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  11. Sunny Portrush

    Sunny Portrush Über Member

    Location:
    Musselburgh
    Excellent pics - I had a very brief cycling holiday in the Alps - two days in Morzine and two in Le Bourg d`Oisans. Mainly to do Alpe d`Huez which I did and then I attempted the Croix de Fer. However, i`m not built to cycle in 37 degree heat and had the call off the Croix de Fer 11km from the top, I thought I was melting. Next year..........
     
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  12. OP
    OP
    Shut Up Legs

    Shut Up Legs Down Under Member

    I rode 75km with 2020m climbing today, riding from Saint-Michel-de-Maurienne up to the relatively unknown Col de Beau Plan (at 1440m), then taking a road near the col up to a location called La Perousaz (at 1600m). What it's for I have no clue, because there is nothing here: no farms, buildings, or anything but forest. It's very quiet and peaceful.

    The climb from Saint-Michel-de-Maurienne up to La Perousaz is similar to Saint-Michel-de-Maurienne up to Col du Télégraphe (which is directly across the valley from La Perousaz): the former ascends 850m over 13km and the latter 850m over 11.8km.

    Due to the day being quite misty, I have no photos of the Col du Télégraphe from across the valley, so here's something different: partway up today's climb, I heard the loud sound of falling water, and saw a cascade on both sides of the road, and running under it, so the 2 photos are of the upper and lower parts of it.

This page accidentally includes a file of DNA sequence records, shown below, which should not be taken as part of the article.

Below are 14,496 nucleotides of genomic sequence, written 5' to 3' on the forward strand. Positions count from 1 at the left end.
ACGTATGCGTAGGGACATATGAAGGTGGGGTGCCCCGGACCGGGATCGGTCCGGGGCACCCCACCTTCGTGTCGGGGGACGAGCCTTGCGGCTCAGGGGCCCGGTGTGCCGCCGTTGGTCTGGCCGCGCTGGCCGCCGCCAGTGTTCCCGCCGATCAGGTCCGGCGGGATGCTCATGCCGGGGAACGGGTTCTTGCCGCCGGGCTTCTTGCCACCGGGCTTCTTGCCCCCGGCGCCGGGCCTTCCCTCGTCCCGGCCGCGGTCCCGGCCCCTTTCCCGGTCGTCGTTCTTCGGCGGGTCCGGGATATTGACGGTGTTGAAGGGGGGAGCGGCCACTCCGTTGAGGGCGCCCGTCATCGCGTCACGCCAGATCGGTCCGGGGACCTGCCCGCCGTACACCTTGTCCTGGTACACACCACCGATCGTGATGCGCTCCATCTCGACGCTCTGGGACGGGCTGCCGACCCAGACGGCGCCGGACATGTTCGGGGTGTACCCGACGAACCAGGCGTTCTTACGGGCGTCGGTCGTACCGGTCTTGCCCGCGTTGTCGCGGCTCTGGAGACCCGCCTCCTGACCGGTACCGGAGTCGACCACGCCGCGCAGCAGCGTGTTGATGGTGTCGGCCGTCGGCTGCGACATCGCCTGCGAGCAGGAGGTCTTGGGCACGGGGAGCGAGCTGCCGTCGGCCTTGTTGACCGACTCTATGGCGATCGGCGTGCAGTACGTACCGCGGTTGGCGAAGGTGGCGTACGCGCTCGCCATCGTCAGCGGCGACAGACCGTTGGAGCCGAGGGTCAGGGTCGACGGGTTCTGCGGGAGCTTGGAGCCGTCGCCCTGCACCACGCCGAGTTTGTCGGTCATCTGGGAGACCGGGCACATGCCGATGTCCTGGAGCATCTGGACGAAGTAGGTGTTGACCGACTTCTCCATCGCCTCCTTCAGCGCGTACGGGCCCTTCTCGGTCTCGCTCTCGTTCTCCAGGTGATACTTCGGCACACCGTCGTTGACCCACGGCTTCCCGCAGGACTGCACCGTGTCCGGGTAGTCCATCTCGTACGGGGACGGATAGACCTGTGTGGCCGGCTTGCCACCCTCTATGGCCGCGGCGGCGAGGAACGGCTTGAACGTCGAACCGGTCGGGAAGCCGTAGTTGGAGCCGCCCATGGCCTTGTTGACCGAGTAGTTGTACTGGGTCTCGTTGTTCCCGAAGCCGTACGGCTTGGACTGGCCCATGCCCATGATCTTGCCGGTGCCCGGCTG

Regards,

    --- Victor.


     
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  13. YukonBoy

    YukonBoy The Monch

    Location:
    Inside my skull
    Some lovely roads you've been on there. One of the great things about the alpine villages are the water troughs to refill and cool down at. As for electrolytes I like to keep them separate from the water. So tablet form. I just have flavourings in my water.
     
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  14. OP
    OP
    Shut Up Legs

    Shut Up Legs Down Under Member

    Yes, I use the tablets also, and occasionally switch to plain water when I feel like it. The 'eau potable' in every village is rather nice, isn't it?
     
  15. Simon_m

    Simon_m Veteran

    looking fwd to reading through this and looking at pics as heading through The Alps in 2020 on our coast2coast trip